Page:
Stage production of ‘Spitfire Grill’ a tonic for our times

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By ROBERT HAGELSTEIN
Blogger at lacunaemusing.blogspot.com
Jan. 19, 2019

It takes a feel-good musical/drama such as “The Spitfire Grill” to soothe in today’s world. This show still works wonders now as it did when it first ran Off Broadway in the shadow of the 9/11 tragedy. This is Palm Beach Dramaworks’ first musical to be produced as part of its regular subscription season, opening Feb. 1 and running through Feb. 24.

“Many subscribers asked us about the possibility of including a musical as part of our regular season, and we quickly warmed to the idea,” says Producing Artistic Director William Hayes. “The Spitfire Grill seems like the perfect choice with its complex characters, powerful themes, and a really appealing score.”

It is an uplifting show by James Valcq (book and music) and Fred Alley (book and lyrics) about starting over and second chances. Percy Talbott is a young parolee looking for a fresh start in Gilead, Wisc., a fictional town that one of its inhabitants calls “a place for leaving, not for coming to.” As Percy gradually adjusts to her new life, she and the town begin to awaken together.

Bruce Linser directs the show and Joshua Lubben is the musical director. The drama and the music are closely intertwined. In fact, Linser and Lubben agree that the show – although having folk and country musical roots – is very Sondeimesque, characters departing from dialogue into song and not missing a beat.

“The cast is terrific and they’re not afraid to reveal their own deep-felt emotions, says Linser. “Its essence is forgiveness and redemption. By working through their suffering, the characters’ dreams come true. It’s a profoundly universal human tale. “

The music is provided by the Lubben Brothers who were such a smash hit in last year’s production of Woody Guthrie’s “American Song.” This time around Katie Lubben joins in. 

“Although folk music is the basis, it’s not a genre; it’s simply a departure point for telling a story,” explains Joshua Lubben. “I intend to make the score organic and introduce a bass which will give it a bluegrass feel and allow the cast to delve into the darker places, although, essentially, this culminates as a feel-good musical.”

Interestingly, the show has a feminist focus though the men, too, are working through their issues of self-forgiveness and redemption. It is the women who bond.

Ashley Rose plays Percy in her Dramaworks debut. One of her more memorable roles, and very germane to “Spitfire Grill,” was playing the lead in “Always … Patsy Cline.”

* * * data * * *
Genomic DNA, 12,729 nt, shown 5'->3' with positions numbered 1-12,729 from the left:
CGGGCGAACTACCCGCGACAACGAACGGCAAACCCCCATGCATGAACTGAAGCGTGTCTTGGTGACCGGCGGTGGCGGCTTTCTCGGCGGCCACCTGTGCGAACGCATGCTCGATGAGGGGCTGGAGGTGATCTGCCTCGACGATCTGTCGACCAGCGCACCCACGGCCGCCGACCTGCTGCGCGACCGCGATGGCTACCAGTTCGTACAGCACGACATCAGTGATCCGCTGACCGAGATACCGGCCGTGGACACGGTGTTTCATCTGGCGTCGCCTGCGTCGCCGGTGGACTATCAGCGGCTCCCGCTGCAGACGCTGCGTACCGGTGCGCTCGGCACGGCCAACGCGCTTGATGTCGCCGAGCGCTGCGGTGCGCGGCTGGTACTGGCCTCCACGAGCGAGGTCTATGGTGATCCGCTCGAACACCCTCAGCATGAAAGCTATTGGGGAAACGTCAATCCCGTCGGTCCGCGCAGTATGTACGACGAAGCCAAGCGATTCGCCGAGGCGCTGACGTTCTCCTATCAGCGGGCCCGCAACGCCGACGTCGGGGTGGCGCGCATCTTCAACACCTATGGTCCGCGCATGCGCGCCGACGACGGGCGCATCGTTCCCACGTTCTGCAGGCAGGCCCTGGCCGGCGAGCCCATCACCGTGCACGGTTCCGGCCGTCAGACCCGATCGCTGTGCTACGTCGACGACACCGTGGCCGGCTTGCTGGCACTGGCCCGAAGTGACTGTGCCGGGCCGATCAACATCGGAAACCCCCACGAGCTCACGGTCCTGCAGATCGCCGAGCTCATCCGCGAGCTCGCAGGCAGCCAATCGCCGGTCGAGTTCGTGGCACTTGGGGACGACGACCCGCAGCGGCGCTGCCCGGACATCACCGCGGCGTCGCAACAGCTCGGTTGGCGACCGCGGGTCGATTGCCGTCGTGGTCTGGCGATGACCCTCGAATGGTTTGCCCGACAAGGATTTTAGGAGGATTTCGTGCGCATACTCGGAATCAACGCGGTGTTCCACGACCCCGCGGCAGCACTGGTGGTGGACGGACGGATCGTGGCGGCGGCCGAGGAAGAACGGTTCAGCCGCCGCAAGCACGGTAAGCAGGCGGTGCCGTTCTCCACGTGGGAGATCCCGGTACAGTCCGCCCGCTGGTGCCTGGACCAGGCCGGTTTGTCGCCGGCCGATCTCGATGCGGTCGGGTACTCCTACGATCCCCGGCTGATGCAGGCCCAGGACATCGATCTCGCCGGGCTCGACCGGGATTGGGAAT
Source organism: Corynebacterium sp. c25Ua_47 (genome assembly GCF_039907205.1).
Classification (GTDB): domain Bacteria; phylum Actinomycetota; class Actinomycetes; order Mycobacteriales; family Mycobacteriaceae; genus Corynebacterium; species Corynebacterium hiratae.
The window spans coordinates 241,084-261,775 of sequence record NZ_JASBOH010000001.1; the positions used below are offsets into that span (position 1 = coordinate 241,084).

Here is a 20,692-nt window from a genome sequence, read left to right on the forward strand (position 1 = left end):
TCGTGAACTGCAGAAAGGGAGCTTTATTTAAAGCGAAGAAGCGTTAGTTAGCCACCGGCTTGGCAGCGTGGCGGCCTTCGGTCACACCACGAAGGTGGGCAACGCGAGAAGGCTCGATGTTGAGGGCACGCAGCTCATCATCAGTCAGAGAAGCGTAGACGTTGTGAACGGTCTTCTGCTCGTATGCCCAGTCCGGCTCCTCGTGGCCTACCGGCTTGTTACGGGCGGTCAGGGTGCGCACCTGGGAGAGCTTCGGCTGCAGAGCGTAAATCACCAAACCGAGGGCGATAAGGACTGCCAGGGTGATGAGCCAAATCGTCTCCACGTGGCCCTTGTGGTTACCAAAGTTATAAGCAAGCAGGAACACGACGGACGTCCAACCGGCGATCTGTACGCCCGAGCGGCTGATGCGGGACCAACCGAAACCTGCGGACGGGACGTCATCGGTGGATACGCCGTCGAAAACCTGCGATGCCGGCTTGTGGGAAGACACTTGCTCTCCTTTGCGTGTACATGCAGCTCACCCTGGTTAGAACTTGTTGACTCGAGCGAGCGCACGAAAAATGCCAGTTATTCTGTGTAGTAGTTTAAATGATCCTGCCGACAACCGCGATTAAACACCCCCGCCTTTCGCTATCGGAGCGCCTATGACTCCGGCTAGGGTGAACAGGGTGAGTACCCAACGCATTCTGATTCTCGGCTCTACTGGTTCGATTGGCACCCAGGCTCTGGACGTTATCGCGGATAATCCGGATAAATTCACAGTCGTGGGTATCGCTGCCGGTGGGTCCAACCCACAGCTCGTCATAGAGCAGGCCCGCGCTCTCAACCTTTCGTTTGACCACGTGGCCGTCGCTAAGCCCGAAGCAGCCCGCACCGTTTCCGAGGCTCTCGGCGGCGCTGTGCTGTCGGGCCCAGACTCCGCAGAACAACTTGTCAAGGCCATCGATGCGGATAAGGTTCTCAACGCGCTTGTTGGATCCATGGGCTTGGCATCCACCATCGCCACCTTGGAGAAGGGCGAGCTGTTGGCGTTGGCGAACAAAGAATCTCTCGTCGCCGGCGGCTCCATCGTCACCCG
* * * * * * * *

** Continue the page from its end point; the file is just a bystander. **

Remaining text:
“Percy was from West Virginia and Patsy was from Virginia, and I think some of the voice of Percy comes from Patsy, with a southern, folksy quality,” says Rose. “Percy is a wounded character, falling into a dark place, and finding the light in Gilead. I’ve always wanted to play Percy – it was on my bucket list for years. Vocally she lives where I love to live.”

Percy befriends Shelby, played by Amy Miller Brennan. “Shelby has a kind heart,” says Brennan, “and she and Percy are kindred spirits. My character finds her voice through Percy. She’s an observer and I love her stillness and journey of self discovery. She gets up when beaten down.”

At the heart of this musical drama is the Spitfire Grill owned by Hannah Ferguson, played by the versatile veteran of countless Dramaworks productions, Elizabeth Dimon. She, like Percy, has a secret to protect. 

“I admire Hannah,” Dimon says, “as she doesn’t suffer fools gladly yet is central to the theme of women healing and bonding. While there is a folk feel to the music, it just erupts from the dialogue, making it challenging and integral. The ballads are exquisite.”

Rounding out the cast is Patti Gardner, Johnbarry Green, David A. Hyland and Blake Price. Scenic and lighting design is by Paul Black, costume design by Brian O’Keefe and sound design is by Brad Pawlak.

“The Spitfire Grill” runs from Feb. 1 through Feb. 24. Palm Beach Dramaworks is at 201 Clematis St. in West Palm Beach. To purchase tickets, call the box office at 514-4020 or go online to palmbeachdramaworks.org.

Pictured above: From left, Blake Price, Elizabeth Dimon and Patti Gardner star in “The Spitfire Grill ” by James Valcq and Fred Alley, based on the film by Lee David Zlotoff. The production runs Feb. 1-24 at Palm Beach Dramaworks in downtown West Palm Beach. Photo by Samantha Mighdoll 

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